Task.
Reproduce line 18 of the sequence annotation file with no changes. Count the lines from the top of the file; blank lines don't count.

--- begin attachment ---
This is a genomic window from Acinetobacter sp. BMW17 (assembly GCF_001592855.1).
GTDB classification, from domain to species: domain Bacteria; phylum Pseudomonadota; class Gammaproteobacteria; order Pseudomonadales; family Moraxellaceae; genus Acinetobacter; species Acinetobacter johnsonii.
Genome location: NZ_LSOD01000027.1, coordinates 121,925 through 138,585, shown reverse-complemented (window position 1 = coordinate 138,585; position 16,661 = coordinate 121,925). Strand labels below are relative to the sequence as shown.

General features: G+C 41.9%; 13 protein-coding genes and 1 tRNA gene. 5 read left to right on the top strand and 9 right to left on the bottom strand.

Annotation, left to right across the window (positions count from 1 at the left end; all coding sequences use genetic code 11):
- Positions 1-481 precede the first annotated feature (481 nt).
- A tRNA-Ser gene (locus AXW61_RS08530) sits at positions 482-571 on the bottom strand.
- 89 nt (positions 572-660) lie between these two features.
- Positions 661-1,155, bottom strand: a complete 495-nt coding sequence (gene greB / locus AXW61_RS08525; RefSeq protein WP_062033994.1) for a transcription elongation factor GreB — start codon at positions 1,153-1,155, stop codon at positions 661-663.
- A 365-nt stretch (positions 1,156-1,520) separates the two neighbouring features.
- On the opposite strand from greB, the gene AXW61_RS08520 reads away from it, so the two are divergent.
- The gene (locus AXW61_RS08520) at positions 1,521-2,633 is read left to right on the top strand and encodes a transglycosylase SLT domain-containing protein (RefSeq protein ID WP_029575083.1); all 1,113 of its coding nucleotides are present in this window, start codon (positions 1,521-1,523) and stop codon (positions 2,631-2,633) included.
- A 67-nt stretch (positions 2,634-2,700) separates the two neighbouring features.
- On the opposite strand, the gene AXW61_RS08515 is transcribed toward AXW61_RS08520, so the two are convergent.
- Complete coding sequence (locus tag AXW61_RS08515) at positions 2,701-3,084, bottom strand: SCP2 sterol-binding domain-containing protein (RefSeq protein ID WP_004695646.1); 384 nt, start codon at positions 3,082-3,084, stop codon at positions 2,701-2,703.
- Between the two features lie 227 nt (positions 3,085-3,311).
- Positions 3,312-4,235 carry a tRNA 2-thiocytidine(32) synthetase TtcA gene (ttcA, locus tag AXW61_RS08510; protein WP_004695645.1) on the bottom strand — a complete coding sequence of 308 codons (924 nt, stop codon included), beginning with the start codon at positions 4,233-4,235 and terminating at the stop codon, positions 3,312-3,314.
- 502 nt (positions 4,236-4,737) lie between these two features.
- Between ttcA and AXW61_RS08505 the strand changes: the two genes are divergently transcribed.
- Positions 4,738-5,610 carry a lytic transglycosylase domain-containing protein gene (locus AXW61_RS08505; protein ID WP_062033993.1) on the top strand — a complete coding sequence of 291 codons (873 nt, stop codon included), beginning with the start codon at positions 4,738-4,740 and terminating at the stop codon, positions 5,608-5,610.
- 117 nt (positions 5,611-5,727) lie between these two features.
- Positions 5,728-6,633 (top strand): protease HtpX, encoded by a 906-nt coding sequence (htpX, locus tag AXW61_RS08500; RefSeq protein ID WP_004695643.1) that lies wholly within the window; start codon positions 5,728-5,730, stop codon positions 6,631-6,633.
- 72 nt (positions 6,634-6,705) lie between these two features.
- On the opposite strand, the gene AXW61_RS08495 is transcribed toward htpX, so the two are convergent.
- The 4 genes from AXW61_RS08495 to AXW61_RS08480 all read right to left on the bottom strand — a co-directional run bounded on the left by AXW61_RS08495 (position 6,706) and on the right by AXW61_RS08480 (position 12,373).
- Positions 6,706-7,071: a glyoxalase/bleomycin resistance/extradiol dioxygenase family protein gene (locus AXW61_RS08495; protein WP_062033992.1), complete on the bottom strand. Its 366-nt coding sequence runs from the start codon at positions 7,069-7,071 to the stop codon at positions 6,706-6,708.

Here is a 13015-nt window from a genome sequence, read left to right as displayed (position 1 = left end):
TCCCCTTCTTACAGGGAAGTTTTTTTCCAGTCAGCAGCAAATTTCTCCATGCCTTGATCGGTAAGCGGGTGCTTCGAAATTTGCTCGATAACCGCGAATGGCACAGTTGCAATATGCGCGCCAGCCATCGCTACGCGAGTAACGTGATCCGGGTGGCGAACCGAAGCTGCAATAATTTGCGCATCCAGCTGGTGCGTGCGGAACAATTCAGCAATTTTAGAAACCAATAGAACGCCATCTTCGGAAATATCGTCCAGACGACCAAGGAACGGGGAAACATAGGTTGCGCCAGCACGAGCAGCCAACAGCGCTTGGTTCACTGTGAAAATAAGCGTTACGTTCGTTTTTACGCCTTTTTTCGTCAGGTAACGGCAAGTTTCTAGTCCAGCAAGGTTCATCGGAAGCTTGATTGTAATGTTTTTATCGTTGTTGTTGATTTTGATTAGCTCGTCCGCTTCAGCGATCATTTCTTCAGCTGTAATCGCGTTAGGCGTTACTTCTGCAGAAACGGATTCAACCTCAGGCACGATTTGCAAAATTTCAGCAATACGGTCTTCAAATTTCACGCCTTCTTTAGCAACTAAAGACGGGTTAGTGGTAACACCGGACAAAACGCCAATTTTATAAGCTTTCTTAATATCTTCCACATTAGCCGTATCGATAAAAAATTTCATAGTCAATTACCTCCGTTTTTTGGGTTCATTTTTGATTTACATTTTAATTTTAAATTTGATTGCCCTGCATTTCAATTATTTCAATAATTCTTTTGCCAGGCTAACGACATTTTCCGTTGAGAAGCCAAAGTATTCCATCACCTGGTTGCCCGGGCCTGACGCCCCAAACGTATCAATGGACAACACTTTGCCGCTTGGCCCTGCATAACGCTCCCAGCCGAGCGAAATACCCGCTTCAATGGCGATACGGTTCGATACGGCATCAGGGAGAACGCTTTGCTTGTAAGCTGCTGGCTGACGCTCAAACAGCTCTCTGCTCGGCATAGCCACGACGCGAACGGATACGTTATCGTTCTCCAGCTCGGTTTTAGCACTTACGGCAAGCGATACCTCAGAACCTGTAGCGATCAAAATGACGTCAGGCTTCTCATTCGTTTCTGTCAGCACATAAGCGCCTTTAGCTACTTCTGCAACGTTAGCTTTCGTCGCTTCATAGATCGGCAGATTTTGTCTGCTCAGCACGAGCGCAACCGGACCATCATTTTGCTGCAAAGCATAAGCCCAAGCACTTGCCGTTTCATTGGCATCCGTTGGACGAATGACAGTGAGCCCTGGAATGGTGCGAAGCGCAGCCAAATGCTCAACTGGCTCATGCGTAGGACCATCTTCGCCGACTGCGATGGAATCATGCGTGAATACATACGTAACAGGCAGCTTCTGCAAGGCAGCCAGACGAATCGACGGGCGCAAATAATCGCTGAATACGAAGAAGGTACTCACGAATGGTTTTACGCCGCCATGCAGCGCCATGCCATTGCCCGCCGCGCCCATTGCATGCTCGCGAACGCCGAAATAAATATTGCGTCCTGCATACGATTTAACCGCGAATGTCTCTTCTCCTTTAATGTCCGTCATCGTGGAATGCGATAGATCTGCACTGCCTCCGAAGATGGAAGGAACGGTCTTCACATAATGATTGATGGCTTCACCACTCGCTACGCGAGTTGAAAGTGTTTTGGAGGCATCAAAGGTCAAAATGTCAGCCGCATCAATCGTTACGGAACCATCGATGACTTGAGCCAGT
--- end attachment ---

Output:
- 502 nt (positions 4,236-4,737) lie between these two features.